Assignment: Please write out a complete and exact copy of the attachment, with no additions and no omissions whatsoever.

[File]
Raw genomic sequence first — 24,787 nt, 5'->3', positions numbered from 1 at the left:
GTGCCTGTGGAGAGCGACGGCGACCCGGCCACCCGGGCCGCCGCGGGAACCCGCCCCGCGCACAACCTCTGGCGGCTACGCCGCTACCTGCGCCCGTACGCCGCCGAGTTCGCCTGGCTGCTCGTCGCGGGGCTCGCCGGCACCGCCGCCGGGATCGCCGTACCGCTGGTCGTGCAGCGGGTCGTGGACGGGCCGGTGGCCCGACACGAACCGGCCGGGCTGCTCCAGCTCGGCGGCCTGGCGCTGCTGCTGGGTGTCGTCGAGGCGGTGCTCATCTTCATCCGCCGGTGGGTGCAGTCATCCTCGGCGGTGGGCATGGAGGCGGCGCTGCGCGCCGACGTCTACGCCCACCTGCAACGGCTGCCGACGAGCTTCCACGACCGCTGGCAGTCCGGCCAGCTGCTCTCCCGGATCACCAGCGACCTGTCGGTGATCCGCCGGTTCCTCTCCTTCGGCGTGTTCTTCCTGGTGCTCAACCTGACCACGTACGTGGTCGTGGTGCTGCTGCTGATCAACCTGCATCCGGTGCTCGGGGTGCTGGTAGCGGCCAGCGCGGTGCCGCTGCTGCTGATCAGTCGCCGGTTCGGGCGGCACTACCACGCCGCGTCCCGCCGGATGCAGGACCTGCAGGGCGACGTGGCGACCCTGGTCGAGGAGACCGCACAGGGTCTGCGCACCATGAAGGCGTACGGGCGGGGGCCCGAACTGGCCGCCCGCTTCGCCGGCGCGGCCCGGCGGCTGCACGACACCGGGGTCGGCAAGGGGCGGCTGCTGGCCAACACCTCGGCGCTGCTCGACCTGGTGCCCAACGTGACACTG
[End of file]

Raw genomic sequence first — 24,787 nt, 5'->3', positions numbered from 1 at the left:
GTGCCTGTGGAGAGCGACGGCGACCCGGCCACCCGGGCCGCCGCGGGAACCCGCCCCGCGCACAACCTCTGGCGGCTACGCCGCTACCTGCGCCCGTACGCCGCCGAGTTCGCCTGGCTGCTCGTCGCGGGGCTCGCCGGCACCGCCGCCGGGATCGCCGTACCGCTGGTCGTGCAGCGGGTCGTGGACGGGCCGGTGGCCCGACACGAACCGGCCGGGCTGCTCCAGCTCGGCGGCCTGGCGCTGCTGCTGGGTGTCGTCGAGGCGGTGCTCATCTTCATCCGCCGGTGGGTGCAGTCATCCTCGGCGGTGGGCATGGAGGCGGCGCTGCGCGCCGACGTCTACGCCCACCTGCAACGGCTGCCGACGAGCTTCCACGACCGCTGGCAGTCCGGCCAGCTGCTCTCCCGGATCACCAGCGACCTGTCGGTGATCCGCCGGTTCCTCTCCTTCGGCGTGTTCTTCCTGGTGCTCAACCTGACCACGTACGTGGTCGTGGTGCTGCTGCTGATCAACCTGCATCCGGTGCTCGGGGTGCTGGTAGCGGCCAGCGCGGTGCCGCTGCTGCTGATCAGTCGCCGGTTCGGGCGGCACTACCACGCCGCGTCCCGCCGGATGCAGGACCTGCAGGGCGACGTGGCGACCCTGGTCGAGGAGACCGCACAGGGTCTGCGCACCATGAAGGCGTACGGGCGGGGGCCCGAACTGGCCGCCCGCTTCGCCGGCGCGGCCCGGCGGCTGCACGACACCGGGGTCGGCAAGGGGCGGCTGCTGGCCAACACCTCGGCGCTGCTCGACCTGGTGCCCAACGTGACACTG